European buyers will no longer be able to get their hands on a car with Chrysler’s winged badge unless they have a source on the grey market.
Starting today, all products that were formally marketed under the Chrysler name will now be rebadged Lancia.
That’s the latest step in an evolving global strategy bringing Chrysler and its Italian partner Fiat ever closer together. With the European maker planning to control more than 51% of the once-bankrupt American automaker before year-end, Chrysler and Fiat are rapidly consolidating product development, distribution and finances.
The decision to abandon the Chrysler brand name in Europe wasn’t entirely a surprise. Sergio Marchionne, CEO of both Fiat and Chrysler, revealed plans to pair the brand with the long-struggling Lancia during a November 2009 media and analyst briefing. At the Geneva Motor Show, earlier this year, a number of Chrysler models, including the Town and Country minivan, as well as the small 200 and larger 300 sedans, were unveiled wearing the Lancia badge.
“We couldn’t maintain the two brands everywhere so we had to decide,” Olivier Francois, the executive overseeing the two brands, told Bloomberg news service. “Lancia has a higher awareness in Europe, while for the U.S. and the rest of the world, Chrysler is a more global brand.”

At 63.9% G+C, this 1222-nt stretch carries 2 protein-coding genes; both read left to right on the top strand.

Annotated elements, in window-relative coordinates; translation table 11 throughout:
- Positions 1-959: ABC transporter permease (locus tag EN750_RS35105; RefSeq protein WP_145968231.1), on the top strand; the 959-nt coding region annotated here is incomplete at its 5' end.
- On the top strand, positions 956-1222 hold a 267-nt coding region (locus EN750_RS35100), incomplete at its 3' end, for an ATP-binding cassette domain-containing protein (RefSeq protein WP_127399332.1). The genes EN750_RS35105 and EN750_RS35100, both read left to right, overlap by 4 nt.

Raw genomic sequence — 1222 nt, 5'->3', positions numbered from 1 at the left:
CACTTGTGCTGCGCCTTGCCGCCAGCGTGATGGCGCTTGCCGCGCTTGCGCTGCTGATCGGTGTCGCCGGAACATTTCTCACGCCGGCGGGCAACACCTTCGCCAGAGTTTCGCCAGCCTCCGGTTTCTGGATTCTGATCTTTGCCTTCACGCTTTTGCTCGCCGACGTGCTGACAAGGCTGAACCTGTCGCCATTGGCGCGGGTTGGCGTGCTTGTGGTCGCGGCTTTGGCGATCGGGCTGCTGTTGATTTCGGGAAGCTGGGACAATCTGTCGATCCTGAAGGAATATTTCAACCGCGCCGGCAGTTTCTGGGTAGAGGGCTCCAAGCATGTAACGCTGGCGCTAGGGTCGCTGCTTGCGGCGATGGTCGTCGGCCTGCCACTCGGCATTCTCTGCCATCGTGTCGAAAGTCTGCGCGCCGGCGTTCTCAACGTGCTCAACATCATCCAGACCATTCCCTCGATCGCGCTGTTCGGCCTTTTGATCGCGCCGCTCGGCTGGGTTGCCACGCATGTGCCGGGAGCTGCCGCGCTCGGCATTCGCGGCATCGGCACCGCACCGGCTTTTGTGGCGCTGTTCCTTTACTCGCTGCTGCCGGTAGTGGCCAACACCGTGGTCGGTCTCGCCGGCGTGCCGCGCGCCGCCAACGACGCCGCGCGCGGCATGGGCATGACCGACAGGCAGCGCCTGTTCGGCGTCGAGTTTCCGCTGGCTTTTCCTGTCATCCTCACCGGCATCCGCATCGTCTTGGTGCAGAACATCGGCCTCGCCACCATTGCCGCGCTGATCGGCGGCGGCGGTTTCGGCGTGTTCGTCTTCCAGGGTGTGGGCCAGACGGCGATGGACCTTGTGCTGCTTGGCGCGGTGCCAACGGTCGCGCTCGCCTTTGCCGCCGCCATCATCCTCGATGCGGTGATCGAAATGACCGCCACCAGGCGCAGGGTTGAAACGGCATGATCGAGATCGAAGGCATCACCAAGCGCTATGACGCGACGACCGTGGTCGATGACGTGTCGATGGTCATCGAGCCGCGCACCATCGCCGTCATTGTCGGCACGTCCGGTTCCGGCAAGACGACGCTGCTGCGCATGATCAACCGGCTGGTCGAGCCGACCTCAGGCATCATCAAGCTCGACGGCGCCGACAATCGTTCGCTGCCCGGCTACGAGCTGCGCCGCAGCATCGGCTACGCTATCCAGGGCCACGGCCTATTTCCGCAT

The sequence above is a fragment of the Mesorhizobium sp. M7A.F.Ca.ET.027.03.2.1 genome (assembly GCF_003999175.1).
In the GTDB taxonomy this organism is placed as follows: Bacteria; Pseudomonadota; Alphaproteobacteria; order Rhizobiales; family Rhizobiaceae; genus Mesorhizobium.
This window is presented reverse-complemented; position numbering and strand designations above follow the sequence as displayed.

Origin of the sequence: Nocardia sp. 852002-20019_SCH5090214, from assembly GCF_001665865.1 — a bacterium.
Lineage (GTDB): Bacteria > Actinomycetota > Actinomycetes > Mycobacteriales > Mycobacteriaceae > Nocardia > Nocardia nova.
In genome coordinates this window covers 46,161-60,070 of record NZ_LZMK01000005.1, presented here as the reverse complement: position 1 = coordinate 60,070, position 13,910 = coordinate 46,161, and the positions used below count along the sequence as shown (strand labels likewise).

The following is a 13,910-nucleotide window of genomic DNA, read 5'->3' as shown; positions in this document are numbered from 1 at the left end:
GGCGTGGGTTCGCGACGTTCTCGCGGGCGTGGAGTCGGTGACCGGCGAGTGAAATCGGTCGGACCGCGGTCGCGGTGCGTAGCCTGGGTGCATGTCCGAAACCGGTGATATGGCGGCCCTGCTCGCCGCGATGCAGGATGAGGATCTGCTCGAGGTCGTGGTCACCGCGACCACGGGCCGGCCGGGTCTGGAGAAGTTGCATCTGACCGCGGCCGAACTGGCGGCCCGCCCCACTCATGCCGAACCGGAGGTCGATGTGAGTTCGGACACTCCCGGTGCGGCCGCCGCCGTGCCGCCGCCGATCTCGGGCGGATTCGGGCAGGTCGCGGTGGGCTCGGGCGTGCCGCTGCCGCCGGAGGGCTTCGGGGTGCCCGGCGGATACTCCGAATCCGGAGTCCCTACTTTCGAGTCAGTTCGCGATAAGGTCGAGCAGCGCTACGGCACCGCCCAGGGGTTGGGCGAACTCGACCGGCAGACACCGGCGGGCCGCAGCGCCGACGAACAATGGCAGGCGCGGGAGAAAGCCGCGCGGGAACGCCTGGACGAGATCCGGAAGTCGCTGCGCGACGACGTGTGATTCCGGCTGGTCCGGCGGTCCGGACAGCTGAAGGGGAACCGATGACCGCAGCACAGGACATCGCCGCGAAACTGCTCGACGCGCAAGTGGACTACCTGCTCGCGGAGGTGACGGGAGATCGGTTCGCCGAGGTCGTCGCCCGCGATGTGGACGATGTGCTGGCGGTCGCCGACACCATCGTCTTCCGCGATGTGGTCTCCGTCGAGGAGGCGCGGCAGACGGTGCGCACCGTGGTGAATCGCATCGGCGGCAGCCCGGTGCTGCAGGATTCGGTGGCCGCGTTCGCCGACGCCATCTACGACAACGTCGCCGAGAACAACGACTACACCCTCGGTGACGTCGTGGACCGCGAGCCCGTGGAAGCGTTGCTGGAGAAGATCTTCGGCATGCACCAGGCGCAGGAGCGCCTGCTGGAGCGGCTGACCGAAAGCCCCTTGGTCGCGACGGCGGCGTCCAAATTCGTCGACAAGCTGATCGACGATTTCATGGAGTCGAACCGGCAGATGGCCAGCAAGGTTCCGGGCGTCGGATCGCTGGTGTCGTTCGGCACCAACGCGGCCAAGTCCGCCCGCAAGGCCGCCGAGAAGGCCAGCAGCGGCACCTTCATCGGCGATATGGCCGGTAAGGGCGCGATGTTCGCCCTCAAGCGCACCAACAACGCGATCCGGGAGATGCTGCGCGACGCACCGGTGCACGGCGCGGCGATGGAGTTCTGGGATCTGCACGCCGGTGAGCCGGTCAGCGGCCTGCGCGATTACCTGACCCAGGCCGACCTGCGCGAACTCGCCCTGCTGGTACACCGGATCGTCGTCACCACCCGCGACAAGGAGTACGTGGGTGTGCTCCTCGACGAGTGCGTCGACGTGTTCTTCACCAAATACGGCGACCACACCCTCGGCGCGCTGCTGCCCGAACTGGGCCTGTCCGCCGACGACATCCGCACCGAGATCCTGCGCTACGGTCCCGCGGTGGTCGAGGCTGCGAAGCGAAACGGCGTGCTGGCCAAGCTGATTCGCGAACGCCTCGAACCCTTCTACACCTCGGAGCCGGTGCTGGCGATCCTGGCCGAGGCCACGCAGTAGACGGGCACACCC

Chrysler is struggling to rebuild itself after its 2009 bankruptcy. Expanding the availability of its products overseas – whatever the badge used – was one of three hurdles set for Fiat following the U.S. maker’s emergence from Chapter 11. By expanding the global distribution network Fiat earned an additional 5% stake in Chrysler.
The American maker has traditionally been little more than an asterisk on European sales charts, sales peaking at 120,000 in 2007. Last year, that plunged to just 36,900 – the figure including the Jeep and Dodge brands, which will continue to be offered in Europe.
So, its disappearance likely won’t be noticed by most of the Continent’s car buyers. But by using its products, Fiat nonetheless hopes to rebuild Lancia, which has long been struggling to regain traction. The 300, for example, will now be sold as the Thema, reviving a once-respected nameplate. Lancia’s goal is to more than double sales, from 99,400 last year, to 250,000 by 2014.
And it will be sold through 650 dealers, 40% more than Chrysler itself operated in Europe.
The blending of the brands won’t be limited to just Chrysler and Lancia, however. A more upscale version of the popular new Jeep Grand Cherokee will soon be added to the Maserati line-up, for example.
Meanwhile, Fiat and Chrysler have consolidated product development efforts for a variety of future products, including the replacement for the U.S. maker’s current 200 model.
Insiders insist what is effectively a trans-Atlantic merger is going far more smoothly than the long-troubled, ultimately abandoned marriage of Chrysler and Germany’s Daimler. But there have been some hiccups. Marchionne ordered a delay in the development of the platform that will replace the 200 and various other Fiat and Chrysler products because he was not satisfied with the preliminary designs.
While the Chrysler badge has vanished from Europe, Fiat recently reintroduced its own marque into the U.S. with the launch of the little 500 model. And it is gearing up for the American re-launch of the Alfa-Romeo brand, most likely when it brings to market the new 4C, a production version of the downsized sports car that was one of the hits of this year’s Geneva Motor Show.